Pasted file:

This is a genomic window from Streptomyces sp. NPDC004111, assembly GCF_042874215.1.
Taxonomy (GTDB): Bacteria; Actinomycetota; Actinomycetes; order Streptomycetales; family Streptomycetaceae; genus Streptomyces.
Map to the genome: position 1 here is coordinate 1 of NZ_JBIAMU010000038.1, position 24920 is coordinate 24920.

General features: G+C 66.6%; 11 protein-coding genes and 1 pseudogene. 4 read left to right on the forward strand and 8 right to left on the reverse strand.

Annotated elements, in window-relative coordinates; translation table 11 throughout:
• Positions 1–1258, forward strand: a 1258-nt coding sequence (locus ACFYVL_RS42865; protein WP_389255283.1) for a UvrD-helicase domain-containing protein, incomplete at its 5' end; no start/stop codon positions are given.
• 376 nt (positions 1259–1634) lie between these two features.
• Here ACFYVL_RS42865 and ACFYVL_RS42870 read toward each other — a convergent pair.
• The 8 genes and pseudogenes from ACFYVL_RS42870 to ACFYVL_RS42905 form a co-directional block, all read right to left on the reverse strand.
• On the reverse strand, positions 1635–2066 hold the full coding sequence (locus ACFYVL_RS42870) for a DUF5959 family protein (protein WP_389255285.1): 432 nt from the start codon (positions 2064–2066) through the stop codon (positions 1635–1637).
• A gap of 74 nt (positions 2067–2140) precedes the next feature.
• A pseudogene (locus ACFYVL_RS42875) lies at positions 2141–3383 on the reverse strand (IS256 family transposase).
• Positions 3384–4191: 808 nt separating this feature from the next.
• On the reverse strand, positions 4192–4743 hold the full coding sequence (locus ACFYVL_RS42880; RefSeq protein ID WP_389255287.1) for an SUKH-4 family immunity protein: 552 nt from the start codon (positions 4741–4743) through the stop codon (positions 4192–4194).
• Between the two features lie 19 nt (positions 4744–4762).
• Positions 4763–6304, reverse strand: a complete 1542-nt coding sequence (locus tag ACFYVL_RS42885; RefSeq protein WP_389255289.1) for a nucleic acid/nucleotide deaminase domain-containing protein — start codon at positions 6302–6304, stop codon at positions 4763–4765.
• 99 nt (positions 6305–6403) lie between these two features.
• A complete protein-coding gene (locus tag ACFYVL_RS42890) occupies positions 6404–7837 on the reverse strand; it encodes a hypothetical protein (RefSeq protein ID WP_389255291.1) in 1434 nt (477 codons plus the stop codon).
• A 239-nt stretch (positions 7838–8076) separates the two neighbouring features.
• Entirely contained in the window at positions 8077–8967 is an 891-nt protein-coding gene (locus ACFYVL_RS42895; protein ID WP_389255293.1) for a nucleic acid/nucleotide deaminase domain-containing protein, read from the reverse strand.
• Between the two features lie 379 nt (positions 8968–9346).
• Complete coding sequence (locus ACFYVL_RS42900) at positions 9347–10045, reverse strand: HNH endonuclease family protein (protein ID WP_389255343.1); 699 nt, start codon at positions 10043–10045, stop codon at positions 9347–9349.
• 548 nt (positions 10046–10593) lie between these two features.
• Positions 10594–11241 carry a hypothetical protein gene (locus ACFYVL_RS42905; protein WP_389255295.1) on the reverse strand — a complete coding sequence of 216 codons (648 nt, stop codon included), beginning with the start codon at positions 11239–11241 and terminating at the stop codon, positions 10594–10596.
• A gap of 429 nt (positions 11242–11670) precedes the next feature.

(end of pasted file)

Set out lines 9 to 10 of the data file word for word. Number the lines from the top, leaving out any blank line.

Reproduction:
• The 8 genes and pseudogenes from ACFYVL_RS42870 to ACFYVL_RS42905 form a co-directional block, all read right to left on the reverse strand.
• On the reverse strand, positions 1635–2066 hold the full coding sequence (locus ACFYVL_RS42870) for a DUF5959 family protein (protein WP_389255285.1): 432 nt from the start codon (positions 2064–2066) through the stop codon (positions 1635–1637).